CSG DC

Hardly a day goes by without news of a cyberattack on an American business or government agency. The threats all Americans face in the cyber world today have become far more aggressive, the attacks more frequent and the techniques employed far more sophisticated than just five years ago. This advancing threat underscores the need to respond with the tools and authorities necessary to protect the nation’s security and financial resources. President Obama in February signed an executive order, advisory in nature, which urges companies to share cybersecurity threat information with one another and the federal government. The executive order is part of a broader White House effort to strengthen the nation’s cybersecurity infrastructure, which the administration has been pushing on Capitol Hill.

When President Obama signed the Medicare Access and CHIP Reauthorization Act of 2015 into law in April, he helped ensure more than 1 million children will continue to have health insurance. The Children’s Health Insurance Program—commonly known as CHIP—covers children from families that earn too much to qualify for Medicaid, yet do not earn enough to qualify for federal health insurance subsidies. In 2013, 8.1 million children were enrolled in CHIP, according to the Centers for Medicare and Medicaid Services. The program has cut in half the rate of uninsured children, going from 14 percent in 1997 to 7 percent in 2012. CHIP originally had been set to expire this year due to the passage of the Affordable Care Act. When the U.S. Supreme Court made Medicaid expansion voluntary, states that chose not to expand their programs would have run into problems with insurance being lost for children whose families make too much to qualify for Medicaid should CHIP have expired.

In his State of the Union speech earlier this year, President Obama promoted international trade as a way to improve the U.S. economy. As the federal government focuses on concluding two large free trade agreements on the international front, state trade offices are well positioned to help small businesses navigate the export process here at home. And the State International Development Organizations, a CSG affiliate program commonly known as SIDO, is helping states do this even better.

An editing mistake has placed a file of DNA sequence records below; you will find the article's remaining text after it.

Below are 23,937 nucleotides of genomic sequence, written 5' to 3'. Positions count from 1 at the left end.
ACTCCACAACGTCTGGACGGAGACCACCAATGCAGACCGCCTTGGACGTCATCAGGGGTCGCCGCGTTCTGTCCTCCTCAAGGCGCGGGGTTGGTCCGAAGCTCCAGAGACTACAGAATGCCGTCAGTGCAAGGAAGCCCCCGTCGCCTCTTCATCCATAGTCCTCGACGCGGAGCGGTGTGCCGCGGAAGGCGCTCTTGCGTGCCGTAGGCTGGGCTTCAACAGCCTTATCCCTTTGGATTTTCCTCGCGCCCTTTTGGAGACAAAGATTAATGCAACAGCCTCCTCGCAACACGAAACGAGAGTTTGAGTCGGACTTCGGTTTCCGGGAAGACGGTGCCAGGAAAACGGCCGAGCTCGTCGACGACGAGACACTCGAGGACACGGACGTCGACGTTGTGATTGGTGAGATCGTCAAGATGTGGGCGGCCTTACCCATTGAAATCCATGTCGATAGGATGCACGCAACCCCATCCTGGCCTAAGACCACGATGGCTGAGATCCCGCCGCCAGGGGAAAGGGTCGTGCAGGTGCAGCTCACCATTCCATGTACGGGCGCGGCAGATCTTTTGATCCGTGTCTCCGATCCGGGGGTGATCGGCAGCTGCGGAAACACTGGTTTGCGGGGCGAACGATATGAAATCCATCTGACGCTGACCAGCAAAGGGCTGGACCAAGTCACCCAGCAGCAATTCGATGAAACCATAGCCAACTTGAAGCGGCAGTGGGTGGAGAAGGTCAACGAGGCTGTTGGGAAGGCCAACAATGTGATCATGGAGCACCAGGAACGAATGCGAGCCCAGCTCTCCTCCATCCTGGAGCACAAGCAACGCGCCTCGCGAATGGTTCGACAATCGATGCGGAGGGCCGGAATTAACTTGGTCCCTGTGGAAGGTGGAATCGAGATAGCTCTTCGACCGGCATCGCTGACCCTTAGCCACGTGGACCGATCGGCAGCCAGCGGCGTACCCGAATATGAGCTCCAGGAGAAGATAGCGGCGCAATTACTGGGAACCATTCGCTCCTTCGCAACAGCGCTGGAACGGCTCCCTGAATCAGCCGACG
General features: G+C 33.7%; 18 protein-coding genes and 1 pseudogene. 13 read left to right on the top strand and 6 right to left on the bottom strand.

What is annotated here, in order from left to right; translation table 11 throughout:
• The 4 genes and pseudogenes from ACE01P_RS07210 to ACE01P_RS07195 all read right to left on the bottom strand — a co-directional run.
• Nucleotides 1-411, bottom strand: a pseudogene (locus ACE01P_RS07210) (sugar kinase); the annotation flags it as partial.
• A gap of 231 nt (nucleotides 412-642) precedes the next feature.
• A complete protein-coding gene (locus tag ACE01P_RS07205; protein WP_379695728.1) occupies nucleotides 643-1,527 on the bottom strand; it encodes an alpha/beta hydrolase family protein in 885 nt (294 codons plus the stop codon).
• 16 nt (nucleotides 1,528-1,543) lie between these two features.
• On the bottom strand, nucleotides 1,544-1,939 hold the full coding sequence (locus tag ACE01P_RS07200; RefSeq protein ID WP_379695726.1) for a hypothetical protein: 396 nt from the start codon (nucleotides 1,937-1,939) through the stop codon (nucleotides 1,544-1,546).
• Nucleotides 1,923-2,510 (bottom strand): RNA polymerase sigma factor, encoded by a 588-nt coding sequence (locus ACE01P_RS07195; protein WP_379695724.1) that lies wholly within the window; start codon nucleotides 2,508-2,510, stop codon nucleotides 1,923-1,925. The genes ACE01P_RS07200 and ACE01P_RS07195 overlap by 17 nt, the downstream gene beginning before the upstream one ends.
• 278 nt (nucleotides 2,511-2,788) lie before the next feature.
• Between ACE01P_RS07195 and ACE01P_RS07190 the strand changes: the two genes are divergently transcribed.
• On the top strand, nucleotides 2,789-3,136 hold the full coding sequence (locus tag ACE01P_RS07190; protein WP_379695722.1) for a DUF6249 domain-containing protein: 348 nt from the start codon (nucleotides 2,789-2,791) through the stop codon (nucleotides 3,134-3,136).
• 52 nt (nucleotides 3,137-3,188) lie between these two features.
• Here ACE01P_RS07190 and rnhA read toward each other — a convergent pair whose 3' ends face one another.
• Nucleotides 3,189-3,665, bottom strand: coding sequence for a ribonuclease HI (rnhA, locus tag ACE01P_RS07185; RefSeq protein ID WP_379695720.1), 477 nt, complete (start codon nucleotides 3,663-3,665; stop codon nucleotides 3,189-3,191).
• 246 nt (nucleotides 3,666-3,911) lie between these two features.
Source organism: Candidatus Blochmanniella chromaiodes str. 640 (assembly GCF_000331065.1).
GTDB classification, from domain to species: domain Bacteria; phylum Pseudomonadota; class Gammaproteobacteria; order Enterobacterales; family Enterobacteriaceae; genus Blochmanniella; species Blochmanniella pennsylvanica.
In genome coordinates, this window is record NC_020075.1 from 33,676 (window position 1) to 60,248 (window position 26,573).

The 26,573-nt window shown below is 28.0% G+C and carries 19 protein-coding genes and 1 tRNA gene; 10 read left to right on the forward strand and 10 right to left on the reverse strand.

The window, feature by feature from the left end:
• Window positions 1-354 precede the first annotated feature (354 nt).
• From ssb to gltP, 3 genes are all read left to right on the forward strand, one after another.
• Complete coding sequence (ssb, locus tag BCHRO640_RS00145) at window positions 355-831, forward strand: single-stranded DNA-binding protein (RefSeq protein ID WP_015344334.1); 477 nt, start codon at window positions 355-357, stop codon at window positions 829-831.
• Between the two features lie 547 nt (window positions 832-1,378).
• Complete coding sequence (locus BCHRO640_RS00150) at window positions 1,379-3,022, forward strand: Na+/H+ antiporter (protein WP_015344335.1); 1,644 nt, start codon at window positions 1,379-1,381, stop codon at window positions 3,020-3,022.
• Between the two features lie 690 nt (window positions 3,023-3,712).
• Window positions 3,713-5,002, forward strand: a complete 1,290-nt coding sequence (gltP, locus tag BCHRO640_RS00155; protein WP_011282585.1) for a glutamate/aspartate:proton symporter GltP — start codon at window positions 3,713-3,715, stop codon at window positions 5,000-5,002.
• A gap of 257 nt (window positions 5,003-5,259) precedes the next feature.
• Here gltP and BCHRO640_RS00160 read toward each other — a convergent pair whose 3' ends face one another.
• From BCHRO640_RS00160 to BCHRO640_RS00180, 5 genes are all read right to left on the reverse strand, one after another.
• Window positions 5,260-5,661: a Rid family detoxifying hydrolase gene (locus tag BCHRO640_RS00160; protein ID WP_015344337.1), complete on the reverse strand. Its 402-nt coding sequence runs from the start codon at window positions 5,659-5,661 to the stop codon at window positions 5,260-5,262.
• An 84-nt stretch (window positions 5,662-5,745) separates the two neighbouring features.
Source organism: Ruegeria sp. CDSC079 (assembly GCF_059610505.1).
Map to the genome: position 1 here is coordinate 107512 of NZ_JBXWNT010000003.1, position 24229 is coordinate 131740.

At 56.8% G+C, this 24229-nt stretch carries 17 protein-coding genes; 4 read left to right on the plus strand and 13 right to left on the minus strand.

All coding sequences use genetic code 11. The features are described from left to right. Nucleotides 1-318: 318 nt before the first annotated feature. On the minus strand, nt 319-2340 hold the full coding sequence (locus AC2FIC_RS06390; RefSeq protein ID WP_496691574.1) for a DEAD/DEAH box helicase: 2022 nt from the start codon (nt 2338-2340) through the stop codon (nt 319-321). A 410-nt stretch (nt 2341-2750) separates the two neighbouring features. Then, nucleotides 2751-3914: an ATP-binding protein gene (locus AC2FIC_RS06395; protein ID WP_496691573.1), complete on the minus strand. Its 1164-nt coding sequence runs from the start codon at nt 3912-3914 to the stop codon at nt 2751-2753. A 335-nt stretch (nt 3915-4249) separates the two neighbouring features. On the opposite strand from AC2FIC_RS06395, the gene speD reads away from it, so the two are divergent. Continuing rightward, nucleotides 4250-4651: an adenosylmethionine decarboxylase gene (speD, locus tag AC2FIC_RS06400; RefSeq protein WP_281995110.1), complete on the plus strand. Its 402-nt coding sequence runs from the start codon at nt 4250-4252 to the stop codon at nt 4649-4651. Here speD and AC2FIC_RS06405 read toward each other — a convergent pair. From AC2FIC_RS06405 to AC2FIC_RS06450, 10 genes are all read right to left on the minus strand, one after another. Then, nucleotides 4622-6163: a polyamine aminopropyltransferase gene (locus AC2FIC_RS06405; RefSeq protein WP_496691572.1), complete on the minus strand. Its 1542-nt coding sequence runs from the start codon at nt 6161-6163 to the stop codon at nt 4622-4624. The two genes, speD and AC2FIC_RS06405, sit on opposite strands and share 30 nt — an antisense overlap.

When the U.S. House of Representatives passed the Unfunded Mandates Information and Transparency bill in February, it took an important step toward ensuring the federal government considers the cost of regulations it places on state, tribal and local governments. The bipartisan legislation, sponsored by Rep. Virginia Foxx of North Carolina and Rep. Loretta Sanchez of California, targets loopholes in the Unfunded Mandates Reform Act of 1995, also known as UMRA, which allows some regulatory agencies to circumvent public reporting requirements and avoid publicizing regulatory proposals. Similar legislation has passed the House with bipartisan support on four separate occasions.

With record low voting turnouts, adequate proposals to ease voter registration are being discussed by various states. Such regulatory changes are expected to increase voter turnout and have acquired much support from the American public thus far. This month, Oregon became the first state to use data from their Department of Motor Vehicles for the purpose of automatically registering voters.  

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